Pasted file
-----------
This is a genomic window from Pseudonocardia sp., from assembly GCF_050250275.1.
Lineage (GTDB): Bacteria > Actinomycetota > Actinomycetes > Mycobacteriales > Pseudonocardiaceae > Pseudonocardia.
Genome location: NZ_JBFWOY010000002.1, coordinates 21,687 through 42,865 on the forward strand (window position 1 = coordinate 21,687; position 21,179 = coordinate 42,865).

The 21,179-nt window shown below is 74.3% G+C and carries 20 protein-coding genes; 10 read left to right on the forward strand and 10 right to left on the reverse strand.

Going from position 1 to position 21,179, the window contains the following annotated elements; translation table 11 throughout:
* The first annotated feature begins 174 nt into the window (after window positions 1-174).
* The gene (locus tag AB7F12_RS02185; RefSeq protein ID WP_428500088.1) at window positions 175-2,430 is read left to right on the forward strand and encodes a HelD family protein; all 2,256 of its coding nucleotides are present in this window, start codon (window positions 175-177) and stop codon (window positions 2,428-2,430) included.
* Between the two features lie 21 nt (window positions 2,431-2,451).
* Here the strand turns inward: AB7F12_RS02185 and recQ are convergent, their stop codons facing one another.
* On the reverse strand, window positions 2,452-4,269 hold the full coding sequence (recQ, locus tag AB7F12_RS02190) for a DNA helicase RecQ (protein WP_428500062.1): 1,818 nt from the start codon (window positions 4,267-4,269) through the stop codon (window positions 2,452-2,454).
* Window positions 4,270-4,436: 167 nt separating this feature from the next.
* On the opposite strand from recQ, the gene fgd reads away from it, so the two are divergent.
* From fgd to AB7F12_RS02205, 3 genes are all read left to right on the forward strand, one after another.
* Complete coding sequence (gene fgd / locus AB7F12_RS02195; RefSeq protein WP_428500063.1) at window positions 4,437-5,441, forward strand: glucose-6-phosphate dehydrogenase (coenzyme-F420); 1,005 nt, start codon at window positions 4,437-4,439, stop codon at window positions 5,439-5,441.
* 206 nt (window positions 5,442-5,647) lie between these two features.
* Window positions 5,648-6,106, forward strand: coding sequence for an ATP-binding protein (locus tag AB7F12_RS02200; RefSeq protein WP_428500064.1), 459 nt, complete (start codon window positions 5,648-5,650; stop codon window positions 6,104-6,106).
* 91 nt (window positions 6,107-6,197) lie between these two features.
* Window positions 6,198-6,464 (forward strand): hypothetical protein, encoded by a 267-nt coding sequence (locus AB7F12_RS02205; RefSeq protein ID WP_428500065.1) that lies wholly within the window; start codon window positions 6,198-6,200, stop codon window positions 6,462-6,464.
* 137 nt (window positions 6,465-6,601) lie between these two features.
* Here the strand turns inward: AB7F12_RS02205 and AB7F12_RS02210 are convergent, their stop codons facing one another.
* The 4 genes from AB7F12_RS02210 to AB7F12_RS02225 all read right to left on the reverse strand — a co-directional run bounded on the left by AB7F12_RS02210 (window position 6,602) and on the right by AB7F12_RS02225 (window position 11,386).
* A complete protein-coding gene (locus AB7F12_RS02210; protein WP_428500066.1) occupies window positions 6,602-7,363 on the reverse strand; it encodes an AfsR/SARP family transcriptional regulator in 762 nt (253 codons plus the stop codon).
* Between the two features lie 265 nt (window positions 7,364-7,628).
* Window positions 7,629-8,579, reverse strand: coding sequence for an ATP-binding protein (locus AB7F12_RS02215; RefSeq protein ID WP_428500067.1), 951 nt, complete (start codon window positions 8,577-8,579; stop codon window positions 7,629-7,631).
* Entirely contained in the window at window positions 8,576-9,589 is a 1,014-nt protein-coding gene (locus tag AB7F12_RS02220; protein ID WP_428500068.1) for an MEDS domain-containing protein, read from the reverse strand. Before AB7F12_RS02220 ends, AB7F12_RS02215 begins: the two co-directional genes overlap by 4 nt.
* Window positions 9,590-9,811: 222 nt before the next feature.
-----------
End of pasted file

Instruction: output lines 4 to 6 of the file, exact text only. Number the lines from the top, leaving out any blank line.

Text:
The 21,179-nt window shown below is 74.3% G+C and carries 20 protein-coding genes; 10 read left to right on the forward strand and 10 right to left on the reverse strand.

Going from position 1 to position 21,179, the window contains the following annotated elements; translation table 11 throughout:
* The first annotated feature begins 174 nt into the window (after window positions 1-174).